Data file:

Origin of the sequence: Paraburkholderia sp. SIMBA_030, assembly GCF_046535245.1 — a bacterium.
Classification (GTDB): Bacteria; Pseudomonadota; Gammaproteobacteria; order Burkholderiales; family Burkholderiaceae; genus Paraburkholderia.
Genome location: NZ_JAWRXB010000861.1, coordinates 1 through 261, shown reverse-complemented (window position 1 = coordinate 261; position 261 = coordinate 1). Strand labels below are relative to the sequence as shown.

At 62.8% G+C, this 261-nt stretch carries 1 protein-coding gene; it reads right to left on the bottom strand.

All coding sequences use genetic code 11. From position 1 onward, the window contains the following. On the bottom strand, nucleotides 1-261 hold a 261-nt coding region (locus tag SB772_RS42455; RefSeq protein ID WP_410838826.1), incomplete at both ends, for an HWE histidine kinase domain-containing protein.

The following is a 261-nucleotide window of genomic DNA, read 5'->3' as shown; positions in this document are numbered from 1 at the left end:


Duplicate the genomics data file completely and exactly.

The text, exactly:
Origin of the sequence: Paraburkholderia sp. SIMBA_030, assembly GCF_046535245.1 — a bacterium.
Classification (GTDB): Bacteria; Pseudomonadota; Gammaproteobacteria; order Burkholderiales; family Burkholderiaceae; genus Paraburkholderia.
Genome location: NZ_JAWRXB010000861.1, coordinates 1 through 261, shown reverse-complemented (window position 1 = coordinate 261; position 261 = coordinate 1). Strand labels below are relative to the sequence as shown.

At 62.8% G+C, this 261-nt stretch carries 1 protein-coding gene; it reads right to left on the bottom strand.

All coding sequences use genetic code 11. From position 1 onward, the window contains the following. On the bottom strand, nucleotides 1-261 hold a 261-nt coding region (locus tag SB772_RS42455; RefSeq protein ID WP_410838826.1), incomplete at both ends, for an HWE histidine kinase domain-containing protein.

The following is a 261-nucleotide window of genomic DNA, read 5'->3' as shown; positions in this document are numbered from 1 at the left end: